Business

Overcoming stage fright to share your story

Nick Westergaard
Nick Westergaard

A couple weeks ago, I had the honor of keynoting the Iowa City Area Chamber of Commerce Annual Banquet in my hometown of Coralville.

While I speak at conferences and corporate events throughout the world, I don’t do a lot of keynote speaking close to home.

Leading up to the event, many said to me, “This is probably nothing for you because you do this all the time.”

Yes, as a professional speaker I do spend a lot of time speaking in large ballrooms full of people. However, these are often people I don’t know who I likely won’t see again.

This was different. This was a room full of people I know.

Several clients were at several different tables throughout the room. The University of Iowa’s Tippie College of Business, where I teach, had another table. All of the city governments had tables.

Several friends were in attendance. My wife was there!

In short, this was an important event for me.

As the date neared, these stakes came into focus and I was confronted with a case of stage fright. Luckily, I’m not alone.

According to the National Institute of Mental Health, 74 percent of adults in America suffer from a speech anxiety, 5.3 million have a social phobia, and 3.2 million have a fear of crowded public places.

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Stage fright is a frequent concern I hear about as a teacher of communication skills. As Mark Twain put it, “There are two types of speakers: those who get nervous and those who are liars.”

So what do you do to overcome stage fright?

Lay a Solid Foundation

This is going to sound akin to eating your vegetables, but many speech anxiety problems can be alleviated through proper preparation.

The more you practice, the better you you’ll know your talk. The more you know your talk, the less you’ll worry about what you’re going to say next and how you’re going to say it.

You’ll know where to move and when to stand still. Being familiar with your talk pays off.

When you’re preparing, remember the primacy effect and the recency effect. These two rules of cognitive bias tell us that we remember the beginning and end of an event more than we remember the middle.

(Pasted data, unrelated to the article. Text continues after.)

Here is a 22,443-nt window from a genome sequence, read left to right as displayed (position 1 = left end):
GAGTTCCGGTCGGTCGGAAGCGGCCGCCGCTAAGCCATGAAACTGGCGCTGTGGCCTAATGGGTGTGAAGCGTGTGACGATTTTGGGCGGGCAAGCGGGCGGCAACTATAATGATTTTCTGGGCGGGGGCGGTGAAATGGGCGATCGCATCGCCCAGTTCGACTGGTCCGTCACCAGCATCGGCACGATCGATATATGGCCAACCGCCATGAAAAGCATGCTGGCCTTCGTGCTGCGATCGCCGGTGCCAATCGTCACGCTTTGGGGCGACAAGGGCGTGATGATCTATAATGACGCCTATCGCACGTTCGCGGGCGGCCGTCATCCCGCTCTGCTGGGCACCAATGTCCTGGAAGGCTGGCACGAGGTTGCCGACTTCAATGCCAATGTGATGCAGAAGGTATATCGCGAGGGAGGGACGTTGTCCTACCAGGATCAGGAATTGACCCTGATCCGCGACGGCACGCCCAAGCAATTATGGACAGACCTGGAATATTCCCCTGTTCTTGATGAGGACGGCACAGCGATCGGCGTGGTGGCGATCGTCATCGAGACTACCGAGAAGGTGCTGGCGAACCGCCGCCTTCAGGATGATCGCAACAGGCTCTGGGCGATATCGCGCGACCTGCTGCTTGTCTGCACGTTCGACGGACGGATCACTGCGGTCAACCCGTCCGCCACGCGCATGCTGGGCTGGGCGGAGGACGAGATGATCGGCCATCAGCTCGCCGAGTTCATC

As show time nears, I focus my final preparation on nailing the beginning and the ending of my talk. Hook them at the beginning and stick the landing at the end.

Plus, stage fright impacts you more in the moments leading up to a presentation. If you know your opening inside and out, it’ll be easier for you to roll into the rest of your talk.

Frame Your Mindset

In high school I acted in community musicals. (Surprising, right?) Our high school band teacher, Mr. E, conducted the pit orchestra.

One day, I arrived early before a performance and discovered Mr. E sitting alone in the auditorium looking at the empty stage. I asked what was wrong and he replied, “Nothing. This is just what I do before a performance. It helps me center myself to sit in the audience and see where I’m going to be.”

I’ve since learned that this technique is called breathing the room, and it’s an important step in overcoming fears by framing your mind-set.

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After I follow Mr. E’s advice, I further center myself by thinking about what it is that I’m there to do. Usually, I’m speaking about branding, marketing or communication.

These are things many struggle with. In reflecting on this, I remind myself that I’m there to help them.

One word of caution in framing your mind-set: Avoid the trap of telling yourself to “calm down.” Why? Because you’re already worked up!

Your nervous system is in a highly aroused state. Instead of attempting the impossible — reducing this anxiety — reframe it. Why are you excited to be here?

Conversations Close the Distance

You’ve prepared and framed your mind-set. It’s almost go time. How do you spend these final moments?

Sure, you could pace around backstage. Or you would work the room.

Wander around and meet a few folks. Especially those critical audience members seated in the first few rows.

This helps close the distance between you and the audience. They aren’t strangers anymore. They’re your newest friends.

Plus, you may be able to learn a few things about them that you can work into your remarks.

Knowing your crowd puts you at ease by making your presentation more of a conversation. And as Nancy Duarte, author and CEO of her eponymous design company, says, “People don’t fall asleep during conversations, but they often do during presentations — and that’s because many presentations don’t feel conversational.”

Prepare, frame your mind-set, and focus on conversations and you’ll be on your way to reducing your performance anxiety as you share your story with your next audience.

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• Nick Westergaard is chief strategist at Brand Driven Digital and author of ‘Brand Now”; nick@branddrivendigital.com; @NickWestergaard.

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